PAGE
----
For years, American car owners have had the 3000-mile oil-change interval rule drilled into their psyches. Two powerful forces are at work keeping the 3000-mile edict so prominent in the public’s mind: inertia and marketing.
At one time, it was common for manufacturers to recommend that owners replace their vehicle’s oil and oil filter every 3000 miles, but that mandate has eased over time as engine technology and the quality of motor oil itself have improved.
For example, in the case of the 2016 Nissan Sentra, the manufacturer recommends an oil change every 5000 miles. Over 100,000 miles, the difference between a 3000-mile and 5000-mile oil change interval may exceed $500.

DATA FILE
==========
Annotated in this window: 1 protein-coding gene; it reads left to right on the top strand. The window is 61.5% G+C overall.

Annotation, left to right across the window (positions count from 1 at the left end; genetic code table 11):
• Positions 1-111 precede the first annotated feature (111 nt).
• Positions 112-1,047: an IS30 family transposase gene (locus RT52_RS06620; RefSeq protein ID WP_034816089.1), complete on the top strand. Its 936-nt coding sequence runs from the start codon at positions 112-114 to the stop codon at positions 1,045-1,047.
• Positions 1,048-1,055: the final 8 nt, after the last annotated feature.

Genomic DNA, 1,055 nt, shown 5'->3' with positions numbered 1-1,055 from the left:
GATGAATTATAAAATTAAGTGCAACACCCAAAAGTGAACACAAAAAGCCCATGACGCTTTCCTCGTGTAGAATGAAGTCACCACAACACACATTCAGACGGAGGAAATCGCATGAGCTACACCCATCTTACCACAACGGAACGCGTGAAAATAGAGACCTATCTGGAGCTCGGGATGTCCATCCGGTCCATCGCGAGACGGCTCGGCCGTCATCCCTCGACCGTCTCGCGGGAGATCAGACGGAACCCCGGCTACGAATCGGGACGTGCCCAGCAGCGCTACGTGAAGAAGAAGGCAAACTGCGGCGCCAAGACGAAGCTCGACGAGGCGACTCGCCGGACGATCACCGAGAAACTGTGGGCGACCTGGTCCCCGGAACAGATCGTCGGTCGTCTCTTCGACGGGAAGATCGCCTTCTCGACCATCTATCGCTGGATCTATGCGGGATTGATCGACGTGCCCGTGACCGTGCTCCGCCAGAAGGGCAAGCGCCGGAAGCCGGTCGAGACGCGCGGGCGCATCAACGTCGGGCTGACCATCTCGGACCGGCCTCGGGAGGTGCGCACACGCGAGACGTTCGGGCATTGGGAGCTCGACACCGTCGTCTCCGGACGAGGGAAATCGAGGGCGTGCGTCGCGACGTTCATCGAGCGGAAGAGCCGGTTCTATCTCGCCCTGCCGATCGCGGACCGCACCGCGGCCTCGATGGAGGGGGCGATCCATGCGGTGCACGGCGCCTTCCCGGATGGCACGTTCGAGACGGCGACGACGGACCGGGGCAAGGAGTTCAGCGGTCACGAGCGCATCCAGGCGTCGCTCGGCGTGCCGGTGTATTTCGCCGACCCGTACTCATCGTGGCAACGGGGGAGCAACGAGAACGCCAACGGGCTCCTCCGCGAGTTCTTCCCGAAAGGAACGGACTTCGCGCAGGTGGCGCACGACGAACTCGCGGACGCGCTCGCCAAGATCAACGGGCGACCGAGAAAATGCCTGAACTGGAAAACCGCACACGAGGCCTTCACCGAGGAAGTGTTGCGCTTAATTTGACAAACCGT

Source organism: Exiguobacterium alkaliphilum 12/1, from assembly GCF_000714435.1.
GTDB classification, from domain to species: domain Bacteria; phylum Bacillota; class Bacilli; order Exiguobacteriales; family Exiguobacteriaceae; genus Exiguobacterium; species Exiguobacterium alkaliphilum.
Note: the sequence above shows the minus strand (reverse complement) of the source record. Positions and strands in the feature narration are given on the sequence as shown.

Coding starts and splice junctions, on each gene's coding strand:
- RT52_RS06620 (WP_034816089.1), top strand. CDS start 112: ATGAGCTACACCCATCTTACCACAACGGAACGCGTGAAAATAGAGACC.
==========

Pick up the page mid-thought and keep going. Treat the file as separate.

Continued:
In this segment produced by Chicago’s ABC 7 News, Consumer Guide Publisher Tom Appel directs consumers to their vehicle’s owner’s manual as the best source of information regarding regular maintenance.
Note that there maybe be exceptions to the regular-maintenance schedules for diesel and flex-fuel (E85 ethanol-blended fuel) vehicles, as well as for cars and trucks that see severe usage such as towing and taxi service—so be sure to read the fine print.
Also note that manufacturers are increasingly specifying synthetic oil for their vehicles, which can double the price of a regular oil change.